The New York Yankees have some farm system spring cleaning to attend to in the weeks to come, and it’s very likely that some 40-man spots will be messed around with this summer.
After all, when it comes time to protect some top prospects after the season, nobody wants to deal with a massive purge or a Garrett Whitlock situation again.
Therefore, when figuring out which top prospects are most likely to end up in a different uniform after the trade deadline (assuming the Yankees … do something), 40-man spot-holders are one of three buckets to keep front of mind.
The other two? Hot starts that allow Brian Cashman to sell high on inconsistent players, and potentially “blocked” pieces that are behind entrenched major league talent or a more highly-regarded prospect.
It’s certainly possible that all three players we’re about to mention survive the deadline and continue to ride it out with the organization. After all, this team is famously not that proactive, and has been very protective of their prospect capital in recent years to the point of seeing some of it wither and die on the vine.
With that in mind … no, Deivi Garcia and Clarke Schmidt are not on this list. Once thought of as the future of the Yankees rotation (and we guess … there’s still time), Garcia has lost the strike zone entirely this season and Schmidt overthrew in one of his very first bullpen sessions and has disappeared since then. Like, vanished into the wind. That was February. It’s June. Perhaps the Yankees would be interested in selling those pieces, but as of now, their value is at its absolute lowest point.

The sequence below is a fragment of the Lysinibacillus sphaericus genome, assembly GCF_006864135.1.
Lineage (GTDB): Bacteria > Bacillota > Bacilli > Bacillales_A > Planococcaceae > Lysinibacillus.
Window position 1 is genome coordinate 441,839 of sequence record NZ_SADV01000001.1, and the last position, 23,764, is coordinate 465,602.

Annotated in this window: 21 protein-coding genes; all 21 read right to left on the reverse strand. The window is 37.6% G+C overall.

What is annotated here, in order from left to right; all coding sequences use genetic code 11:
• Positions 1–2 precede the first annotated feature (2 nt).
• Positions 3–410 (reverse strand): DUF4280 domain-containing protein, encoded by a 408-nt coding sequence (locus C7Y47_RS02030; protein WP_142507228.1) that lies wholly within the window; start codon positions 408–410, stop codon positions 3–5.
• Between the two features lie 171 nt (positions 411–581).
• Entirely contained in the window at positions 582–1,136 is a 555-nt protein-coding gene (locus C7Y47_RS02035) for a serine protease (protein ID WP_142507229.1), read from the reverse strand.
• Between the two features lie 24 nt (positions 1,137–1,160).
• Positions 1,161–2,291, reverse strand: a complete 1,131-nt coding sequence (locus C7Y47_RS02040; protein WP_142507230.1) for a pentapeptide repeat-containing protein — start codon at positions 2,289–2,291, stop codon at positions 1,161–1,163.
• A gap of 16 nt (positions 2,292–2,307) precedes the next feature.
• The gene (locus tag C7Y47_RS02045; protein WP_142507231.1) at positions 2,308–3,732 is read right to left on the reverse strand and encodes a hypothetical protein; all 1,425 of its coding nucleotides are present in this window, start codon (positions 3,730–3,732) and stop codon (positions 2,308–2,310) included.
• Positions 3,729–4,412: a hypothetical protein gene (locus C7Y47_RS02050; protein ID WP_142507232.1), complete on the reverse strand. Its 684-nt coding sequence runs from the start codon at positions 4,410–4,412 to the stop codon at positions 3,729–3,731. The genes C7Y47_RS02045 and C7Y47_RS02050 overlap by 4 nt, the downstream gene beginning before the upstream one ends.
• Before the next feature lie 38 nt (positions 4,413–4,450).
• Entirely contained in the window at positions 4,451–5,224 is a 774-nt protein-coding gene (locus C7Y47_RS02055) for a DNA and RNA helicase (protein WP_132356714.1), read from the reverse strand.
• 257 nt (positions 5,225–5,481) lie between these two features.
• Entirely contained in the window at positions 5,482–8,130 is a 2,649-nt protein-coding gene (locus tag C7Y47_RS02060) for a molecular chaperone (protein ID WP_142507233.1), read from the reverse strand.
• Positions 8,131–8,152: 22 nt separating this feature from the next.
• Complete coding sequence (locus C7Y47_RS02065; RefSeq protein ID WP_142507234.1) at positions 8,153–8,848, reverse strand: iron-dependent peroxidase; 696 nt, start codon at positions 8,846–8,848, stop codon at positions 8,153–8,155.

Considering all the available factors at our disposal, we see these three Yankees prospects as the most likely trio to be sent elsewhere this summer.
These 3 Yankees prospects are most likely to be dealt at the MLB trade deadline.
3. Albert Abreu
If Albert Abreu was going to help the Yankees — say it with me — he would’ve done it by now.
At this moment, the return in the Brian McCann trade feels like a bit of a lost cause, finding non-zero success as a tweener reliever (and saving a strange game in Tampa earlier this season?), but mostly riding the Scranton Shuttle. Essentially, though his value has been lowered, he’ll probably be of more use to another team.
We’re really going to continue using an electric arm with potential to fill innings four-through-seven of a blowout loss?
Currently still the Yankees’ 18th-ranked prospect after being a top-10 talent for the majority of his time in pinstripes, Abreu is down at Triple-A Scranton again, whiffing a remarkable 29 guys in just 15.2 innings pitched … alongside a 4.02 ERA that isn’t doing him any favors and 10 walks to complete the picture of disappointment.
Abreu won’t be a centerpiece in any trade the Yankees make, but he can serve as a non-top-10 second piece with pedigree. Most importantly, he’s currently on the Yanks’ 40-man roster, so trading him comes with a second silver lining. Cashman only has one open 40-man spot to work with at the moment, and unless he wants to finally cut Brooks Kriske loose, he’ll need to open a second if the team makes two acquisitions.
Sorry. Trading Abreu makes more sense than playing around with his options.